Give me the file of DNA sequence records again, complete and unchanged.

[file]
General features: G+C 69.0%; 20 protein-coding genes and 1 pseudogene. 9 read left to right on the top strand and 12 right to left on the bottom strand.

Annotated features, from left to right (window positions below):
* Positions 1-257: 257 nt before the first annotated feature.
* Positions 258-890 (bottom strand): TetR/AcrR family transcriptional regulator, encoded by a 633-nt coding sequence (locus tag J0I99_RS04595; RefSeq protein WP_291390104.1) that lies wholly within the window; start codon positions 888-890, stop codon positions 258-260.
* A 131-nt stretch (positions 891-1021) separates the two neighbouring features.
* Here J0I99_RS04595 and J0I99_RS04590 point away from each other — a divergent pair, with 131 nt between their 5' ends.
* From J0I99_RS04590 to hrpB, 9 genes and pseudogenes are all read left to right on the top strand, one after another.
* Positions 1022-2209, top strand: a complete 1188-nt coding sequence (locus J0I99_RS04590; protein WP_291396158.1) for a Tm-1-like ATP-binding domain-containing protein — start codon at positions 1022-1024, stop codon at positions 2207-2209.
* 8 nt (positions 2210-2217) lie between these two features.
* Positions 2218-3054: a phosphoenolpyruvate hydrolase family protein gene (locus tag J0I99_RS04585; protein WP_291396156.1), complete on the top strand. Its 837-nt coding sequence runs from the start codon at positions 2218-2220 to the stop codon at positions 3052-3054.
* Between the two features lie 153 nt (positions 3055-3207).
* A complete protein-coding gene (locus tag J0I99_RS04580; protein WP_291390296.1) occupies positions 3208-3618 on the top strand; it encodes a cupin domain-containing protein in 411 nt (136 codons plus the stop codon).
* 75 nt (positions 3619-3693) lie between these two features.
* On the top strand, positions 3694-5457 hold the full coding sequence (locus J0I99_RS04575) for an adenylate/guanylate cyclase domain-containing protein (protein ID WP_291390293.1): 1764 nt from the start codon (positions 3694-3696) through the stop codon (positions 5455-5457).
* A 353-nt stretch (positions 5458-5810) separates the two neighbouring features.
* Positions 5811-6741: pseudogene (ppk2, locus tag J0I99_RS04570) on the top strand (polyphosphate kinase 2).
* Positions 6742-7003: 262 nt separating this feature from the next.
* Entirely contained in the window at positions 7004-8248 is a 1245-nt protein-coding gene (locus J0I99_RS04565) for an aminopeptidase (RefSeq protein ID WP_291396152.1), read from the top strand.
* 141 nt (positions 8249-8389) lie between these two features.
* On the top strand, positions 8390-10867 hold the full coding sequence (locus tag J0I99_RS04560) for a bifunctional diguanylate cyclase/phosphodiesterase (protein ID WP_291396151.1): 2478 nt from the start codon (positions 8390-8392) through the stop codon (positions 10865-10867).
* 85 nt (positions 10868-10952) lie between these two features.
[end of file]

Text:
General features: G+C 69.0%; 20 protein-coding genes and 1 pseudogene. 9 read left to right on the top strand and 12 right to left on the bottom strand.

Annotated features, from left to right (window positions below):
* Positions 1-257: 257 nt before the first annotated feature.
* Positions 258-890 (bottom strand): TetR/AcrR family transcriptional regulator, encoded by a 633-nt coding sequence (locus tag J0I99_RS04595; RefSeq protein WP_291390104.1) that lies wholly within the window; start codon positions 888-890, stop codon positions 258-260.
* A 131-nt stretch (positions 891-1021) separates the two neighbouring features.
* Here J0I99_RS04595 and J0I99_RS04590 point away from each other — a divergent pair, with 131 nt between their 5' ends.
* From J0I99_RS04590 to hrpB, 9 genes and pseudogenes are all read left to right on the top strand, one after another.
* Positions 1022-2209, top strand: a complete 1188-nt coding sequence (locus J0I99_RS04590; protein WP_291396158.1) for a Tm-1-like ATP-binding domain-containing protein — start codon at positions 1022-1024, stop codon at positions 2207-2209.
* 8 nt (positions 2210-2217) lie between these two features.
* Positions 2218-3054: a phosphoenolpyruvate hydrolase family protein gene (locus tag J0I99_RS04585; protein WP_291396156.1), complete on the top strand. Its 837-nt coding sequence runs from the start codon at positions 2218-2220 to the stop codon at positions 3052-3054.
* Between the two features lie 153 nt (positions 3055-3207).
* A complete protein-coding gene (locus tag J0I99_RS04580; protein WP_291390296.1) occupies positions 3208-3618 on the top strand; it encodes a cupin domain-containing protein in 411 nt (136 codons plus the stop codon).
* 75 nt (positions 3619-3693) lie between these two features.
* On the top strand, positions 3694-5457 hold the full coding sequence (locus J0I99_RS04575) for an adenylate/guanylate cyclase domain-containing protein (protein ID WP_291390293.1): 1764 nt from the start codon (positions 3694-3696) through the stop codon (positions 5455-5457).
* A 353-nt stretch (positions 5458-5810) separates the two neighbouring features.
* Positions 5811-6741: pseudogene (ppk2, locus tag J0I99_RS04570) on the top strand (polyphosphate kinase 2).
* Positions 6742-7003: 262 nt separating this feature from the next.
* Entirely contained in the window at positions 7004-8248 is a 1245-nt protein-coding gene (locus J0I99_RS04565) for an aminopeptidase (RefSeq protein ID WP_291396152.1), read from the top strand.
* 141 nt (positions 8249-8389) lie between these two features.
* On the top strand, positions 8390-10867 hold the full coding sequence (locus tag J0I99_RS04560) for a bifunctional diguanylate cyclase/phosphodiesterase (protein ID WP_291396151.1): 2478 nt from the start codon (positions 8390-8392) through the stop codon (positions 10865-10867).
* 85 nt (positions 10868-10952) lie between these two features.